The history of feminism is a long and complex subject. It can be hard to trace the exact point when the first feminist movements began, but it is commonly believed that they started in the early 1900s.
➡️ The first wave began in response to women gaining the right to vote and continued until the 1920s.
➡️ The second was a result of women seeking economic rights and equal participation in society. This wave lasted from the 1920s until the 1960s.
➡️ Third-wave feminism takes a more detailed, in-depth look at gender issues, analysing positive and negative views around the topic.
Different people have different opinions about feminism. This makes it a hot topic. Some people don't believe in the movement and think that it has gone too far. They say that feminism has turned women into ruthless, man-hating creatures who burn their bras. Well, did you ever receive an invite to a bra-burning ritual? Neither did I!
The narrative that all feminists burn their bras out of resentment for the patriarchal society is a myth. This narrative dates back to a protest, organized by a small group called New York Radical Women, against a Miss America pageant in Atlantic City, New Jersey on September 7, 1968. A group of women threw lipsticks, high heels and also underwear, including bras, into a “Freedom Trash Can”. According to Robin Morgan, one of the organisers, the idea was to symbolically throw away things that oppresses women. Passers-by were invited to join in (https://www.bbc.com/news/world-45303069).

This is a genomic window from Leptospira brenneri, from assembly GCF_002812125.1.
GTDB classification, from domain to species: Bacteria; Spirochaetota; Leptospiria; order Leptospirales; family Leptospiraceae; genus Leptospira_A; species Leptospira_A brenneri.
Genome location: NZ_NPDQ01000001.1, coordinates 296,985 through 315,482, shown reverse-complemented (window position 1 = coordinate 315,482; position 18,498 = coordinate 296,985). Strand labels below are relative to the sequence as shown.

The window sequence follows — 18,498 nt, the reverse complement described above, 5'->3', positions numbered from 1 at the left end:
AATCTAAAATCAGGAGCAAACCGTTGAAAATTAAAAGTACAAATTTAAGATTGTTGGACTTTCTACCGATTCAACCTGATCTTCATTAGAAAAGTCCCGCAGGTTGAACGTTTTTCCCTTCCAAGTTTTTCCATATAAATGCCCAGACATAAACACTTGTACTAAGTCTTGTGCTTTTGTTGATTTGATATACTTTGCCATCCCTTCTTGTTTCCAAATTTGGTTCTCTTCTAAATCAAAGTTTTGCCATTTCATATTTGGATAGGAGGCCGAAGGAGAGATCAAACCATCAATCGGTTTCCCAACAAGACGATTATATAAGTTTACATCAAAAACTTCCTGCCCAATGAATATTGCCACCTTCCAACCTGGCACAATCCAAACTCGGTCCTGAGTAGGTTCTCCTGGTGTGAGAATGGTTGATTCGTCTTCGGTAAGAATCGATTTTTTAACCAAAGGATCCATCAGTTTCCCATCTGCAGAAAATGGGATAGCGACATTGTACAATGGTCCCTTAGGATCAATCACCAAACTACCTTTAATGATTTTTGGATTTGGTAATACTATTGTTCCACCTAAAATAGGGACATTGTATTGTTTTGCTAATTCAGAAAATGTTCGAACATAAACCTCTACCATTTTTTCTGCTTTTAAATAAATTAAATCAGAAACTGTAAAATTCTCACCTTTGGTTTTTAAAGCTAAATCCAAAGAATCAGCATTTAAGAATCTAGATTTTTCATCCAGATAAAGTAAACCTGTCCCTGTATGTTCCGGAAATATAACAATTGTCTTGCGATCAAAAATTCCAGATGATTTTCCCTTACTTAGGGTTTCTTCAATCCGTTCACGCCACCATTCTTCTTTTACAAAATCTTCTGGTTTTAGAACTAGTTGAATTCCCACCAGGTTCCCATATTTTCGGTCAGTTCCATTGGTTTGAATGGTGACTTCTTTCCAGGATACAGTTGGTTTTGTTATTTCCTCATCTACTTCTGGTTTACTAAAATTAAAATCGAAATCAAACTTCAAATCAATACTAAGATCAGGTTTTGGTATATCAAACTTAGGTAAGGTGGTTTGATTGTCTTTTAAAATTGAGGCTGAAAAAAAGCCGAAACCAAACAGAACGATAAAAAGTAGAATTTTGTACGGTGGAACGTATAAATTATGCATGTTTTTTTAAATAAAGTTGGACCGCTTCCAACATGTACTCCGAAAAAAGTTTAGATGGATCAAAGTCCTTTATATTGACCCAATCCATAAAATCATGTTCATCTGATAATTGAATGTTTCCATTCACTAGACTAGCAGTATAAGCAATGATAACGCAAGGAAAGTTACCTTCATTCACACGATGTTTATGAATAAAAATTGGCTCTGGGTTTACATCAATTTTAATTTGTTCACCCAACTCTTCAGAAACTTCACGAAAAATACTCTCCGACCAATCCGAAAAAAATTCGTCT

What got stuck in the public consciousness was the image of the “bra-burning feminist”, which never actually happened.
Fast-forward to the present. There is a lot of confusion over what feminism is and what it entails. In its core, it’s about equality - not sameness of the sexes. Feminism means equality for all genders; that includes men as well as women. Feminism is often misunderstood with a lot of people being unfamiliar with the real meaning of the term. Many men call themselves feminists, because they also support gender equality.
The goal of feminism is to give women equal rights, and not to take anything away from men. Feminism is a movement to end sexism, discrimination, and oppression. It is not about hating men. It's not about women wanting to be like men. It's not about women wanting to gain power at the expense of men. Feminism can be seen as a movement that calls for society to value the contributions of all genders equally and provide equal opportunities in education, health, employment, housing, government, and any other place where systemic inequality persists.
Are you open about your feminism? Or do you still use phrases like: "I'm not a feminist, but..." or "I believe in equality, but I'm not a feminist.”?